Reece Stratford – Nelson, NZ; 2NZEF # 273145, WWII, 23rd Battalion

Barry Tebbs – Hamilton, NZ; RNZ Air Force LAC # 344661

Michael Wright – Canberra, AUS; RA Navy, Commander (Ret.)

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The Last CBI Roundup

The Last Roundup

Most of you have been around long enough to have seen excerpts from the CBI Roundup newletter.  We can not end this war without some more articles they used to say farewell.

To insure that men remaining until the end of the I-BT will get the news, The Roundup, a smaller-sized edition of Roundup will commence weekly publication in Calcutta a week from today, April 18. It will be smaller, but its “chota” staff will see to it that it carries a good coverage of local and world news, and some of the entertainment features you have enjoyed in Roundup.  This was published in April 1946.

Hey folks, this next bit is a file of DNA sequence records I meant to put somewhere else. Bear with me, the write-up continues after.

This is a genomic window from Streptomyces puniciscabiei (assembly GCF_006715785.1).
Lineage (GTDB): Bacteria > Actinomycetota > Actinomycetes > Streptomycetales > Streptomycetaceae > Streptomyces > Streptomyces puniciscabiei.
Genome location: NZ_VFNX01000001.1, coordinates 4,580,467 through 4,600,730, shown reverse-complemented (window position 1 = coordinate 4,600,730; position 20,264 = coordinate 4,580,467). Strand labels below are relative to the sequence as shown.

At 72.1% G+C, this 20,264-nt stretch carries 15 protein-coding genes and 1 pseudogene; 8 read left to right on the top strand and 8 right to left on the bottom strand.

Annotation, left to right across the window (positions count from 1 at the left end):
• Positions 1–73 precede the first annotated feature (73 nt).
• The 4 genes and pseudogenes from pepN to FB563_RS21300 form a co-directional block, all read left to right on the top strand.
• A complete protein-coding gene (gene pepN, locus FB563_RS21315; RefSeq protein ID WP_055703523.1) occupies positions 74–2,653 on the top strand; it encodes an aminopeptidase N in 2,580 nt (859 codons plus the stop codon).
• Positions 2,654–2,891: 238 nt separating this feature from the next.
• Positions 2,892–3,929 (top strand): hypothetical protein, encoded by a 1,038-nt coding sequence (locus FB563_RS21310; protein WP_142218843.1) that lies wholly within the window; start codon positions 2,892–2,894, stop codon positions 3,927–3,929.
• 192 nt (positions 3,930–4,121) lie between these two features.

Small U.S. Group Remains Here

When the last ship pulls out of King George Docks sometime in May, it will still not be a complete farewell to India for American military personnel, because a small number of officers and men will remain behind after Theater inactivation to finish several jobs, some of which may take several months to complete.
It is estimated that the settlement of all claims within the area, including Southeast Asia, will take some months to finish. The establishment and operation of military cemeteries and the continued search for isolated bodies will keep a handful of men busy for three years, according to present estimates.